FREDEGAR CHRONICLE PDF

Ruinart J. Migne , Patrologiae cursus completus. Series Latina, 71, Parisiis , col. Ruinart H.

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As a result, there are several theories about the authorship of this work: [3] The original point of view was that this Chronicle was written by one person, which was asserted without argument as late as Bruno Krusch, in his edition for the Monumenta Germaniae Historica , first proposed that this Chronicle was the creation of three authors, a theory later accepted by Theodor Mommsen , Wilhelm Levison , and Wallace-Hadrill.

In , S. In , Walter Goffart renewed the notion of a single author. Fredegar is usually presumed to have been a Burgundian from the region of Avenches because of his knowledge of the alternate name Wifflisburg for this locality, a name only then coming into usage. This is further confirmed by the access he had to the annals of many Burgundian churches.

He also had access to court documents and could apparently interview Lombard , Visigoth , and Slavic ambassadors. His awareness of events in the Byzantine world is also usually explained by the proximity of Burgundy to Byzantine Italy. Fredegar was alive around and, within the text, references to events as late as occur. Fredegar refers to his plans to treat those further but he did not continue the chronicle past Finally there is a more contemporary section.

This was initially the addition of a small set of local annals continuing Gregory to and then a subsequent original work down to It is often supposed that this part was written by a different person from the Fredegar who wrote the major portion of the chronicle beginning around For those two decades, the Chronicle is a near contemporary source for the events it describes.

The original chronicle is lost, but exists in an uncial copy made late in its century by a Burgundian monk named Lucerius. However, most of the chronicles are Austrasian copies made late in the eighth and early in the ninth centuries. Wallace-Hadrill based his translation upon the text of MS Paris The next published edition was Antiquae Lectiones by Canisius at Ingolstadt in London: MacMillan, Collins, Roger. Die Fredegar-Chroniken. Krusch, Bruno.

Vitae sanctorum generis regii. MGH SS rer. I, 2, II. Hannover: Wallace-Hadrill, J. Connecticut: Greenwood Press, The Barbarian West. London: Hutchinson, The Long-Haired Kings. Funding for USA. Congress, E-Government Act of Crowd sourced content that is contributed to World Heritage Encyclopedia is peer reviewed and edited by our editorial staff to ensure quality scholarly research articles.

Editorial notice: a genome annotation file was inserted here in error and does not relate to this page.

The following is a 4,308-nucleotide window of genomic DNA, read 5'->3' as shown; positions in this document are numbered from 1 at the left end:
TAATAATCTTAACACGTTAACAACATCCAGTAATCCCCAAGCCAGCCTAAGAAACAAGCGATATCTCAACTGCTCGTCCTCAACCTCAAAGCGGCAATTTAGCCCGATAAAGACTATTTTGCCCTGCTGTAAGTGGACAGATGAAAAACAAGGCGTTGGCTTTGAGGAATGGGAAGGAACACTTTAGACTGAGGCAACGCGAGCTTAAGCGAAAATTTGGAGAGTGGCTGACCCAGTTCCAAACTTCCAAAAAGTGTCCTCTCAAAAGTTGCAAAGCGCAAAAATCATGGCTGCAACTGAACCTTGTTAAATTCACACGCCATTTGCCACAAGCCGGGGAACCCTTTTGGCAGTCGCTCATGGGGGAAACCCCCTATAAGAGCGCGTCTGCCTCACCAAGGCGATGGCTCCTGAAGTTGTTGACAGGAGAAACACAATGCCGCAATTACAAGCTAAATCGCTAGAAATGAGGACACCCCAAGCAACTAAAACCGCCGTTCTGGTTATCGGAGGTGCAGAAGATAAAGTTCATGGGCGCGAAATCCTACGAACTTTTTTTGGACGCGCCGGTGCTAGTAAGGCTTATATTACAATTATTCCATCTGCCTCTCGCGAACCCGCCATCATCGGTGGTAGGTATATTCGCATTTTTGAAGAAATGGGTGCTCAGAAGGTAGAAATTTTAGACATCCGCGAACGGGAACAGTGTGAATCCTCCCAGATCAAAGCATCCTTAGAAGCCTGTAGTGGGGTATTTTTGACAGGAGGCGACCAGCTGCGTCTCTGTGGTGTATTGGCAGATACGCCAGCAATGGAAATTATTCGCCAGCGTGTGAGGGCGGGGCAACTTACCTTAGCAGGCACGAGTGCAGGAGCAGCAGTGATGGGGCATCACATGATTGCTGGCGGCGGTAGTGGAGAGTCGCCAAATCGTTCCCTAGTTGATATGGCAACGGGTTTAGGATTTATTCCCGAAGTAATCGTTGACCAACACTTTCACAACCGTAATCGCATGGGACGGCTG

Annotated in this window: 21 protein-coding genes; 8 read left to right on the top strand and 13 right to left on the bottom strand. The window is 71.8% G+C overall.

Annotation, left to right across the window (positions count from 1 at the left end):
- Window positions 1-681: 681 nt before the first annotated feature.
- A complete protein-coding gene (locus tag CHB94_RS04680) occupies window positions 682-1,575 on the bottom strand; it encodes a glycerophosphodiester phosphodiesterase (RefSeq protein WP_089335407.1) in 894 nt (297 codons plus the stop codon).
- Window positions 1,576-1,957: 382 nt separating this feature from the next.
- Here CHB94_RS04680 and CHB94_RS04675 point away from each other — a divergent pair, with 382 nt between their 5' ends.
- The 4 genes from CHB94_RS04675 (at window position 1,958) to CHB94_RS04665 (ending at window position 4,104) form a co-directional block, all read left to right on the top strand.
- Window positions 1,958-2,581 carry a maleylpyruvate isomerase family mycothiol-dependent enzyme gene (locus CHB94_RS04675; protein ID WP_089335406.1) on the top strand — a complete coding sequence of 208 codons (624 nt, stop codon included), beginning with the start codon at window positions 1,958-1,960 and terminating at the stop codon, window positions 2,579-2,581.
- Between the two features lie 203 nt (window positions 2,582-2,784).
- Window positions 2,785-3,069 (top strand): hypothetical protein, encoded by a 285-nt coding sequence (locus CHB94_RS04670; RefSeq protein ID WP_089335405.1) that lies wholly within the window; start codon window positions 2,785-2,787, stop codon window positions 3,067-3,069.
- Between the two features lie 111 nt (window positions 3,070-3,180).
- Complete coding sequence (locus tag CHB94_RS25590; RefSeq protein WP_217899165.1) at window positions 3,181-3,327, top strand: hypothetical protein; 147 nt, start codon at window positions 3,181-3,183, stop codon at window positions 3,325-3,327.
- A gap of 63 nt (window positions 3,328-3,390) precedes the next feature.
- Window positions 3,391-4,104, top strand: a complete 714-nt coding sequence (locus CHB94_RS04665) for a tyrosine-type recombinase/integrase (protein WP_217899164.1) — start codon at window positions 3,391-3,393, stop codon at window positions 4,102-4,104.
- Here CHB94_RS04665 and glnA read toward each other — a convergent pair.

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Chronicle of Fredegar

Starting from the middle, the source is, in fact, a chronicle. That is to say, it is a written account of important events in the order of their occurrence. Is Fredegar the author? There is a prologue of sorts, where the author addresses the reader, but he does not name himself. A German scholar named Krusch scoured Europe and found thirty different copies of the Chronicle, analyzed them, and put together a single version, with notes, explanations, etc. Wallace-Hedrill translated and published only the fourth book because the other three are derived and copied from sources that, he says, are otherwise available. Finally, most manuscripts of the chronicle end in other words, the fourth book ends in the year

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The Chronicle of Fredegar

Authorship[ edit ] None of the surviving manuscripts specify the name of the author. Wallace-Hadrill admits that "Fredegar" is a genuine, if unusual, Frankish name. As a result, there are several theories about the authorship: [6] The original view, which was stated without argument as late as , was that the Chronicle was written by a single person. In Bruno Krusch , in his edition for the Monumenta Germaniae Historica , proposed that the Chronicle was the creation of three authors, a theory later accepted by Theodor Mommsen , Wilhelm Levison , and Wallace-Hadrill. This assumption is supported by the fact that he had access to the annals of many Burgundian churches.

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There are also a few references to events up to Some copies of the manuscript contain an abridged version of the chronicle up to the date of , but include additional sections written under the Carolingian dynasty that end with the death of Pepin the Short in Authorship None of the surviving manuscripts specify the name of the author. Wallace-Hadrill admits that "Fredegar" is a genuine, if unusual, Frankish name. As a result, there are several theories about the authorship: [6] The original view, which was stated without argument as late as , was that the Chronicle was written by a single person. In Bruno Krusch , in his edition for the Monumenta Germaniae Historica , proposed that the Chronicle was the creation of three authors, a theory later accepted by Theodor Mommsen , Wilhelm Levison , and Wallace-Hadrill.

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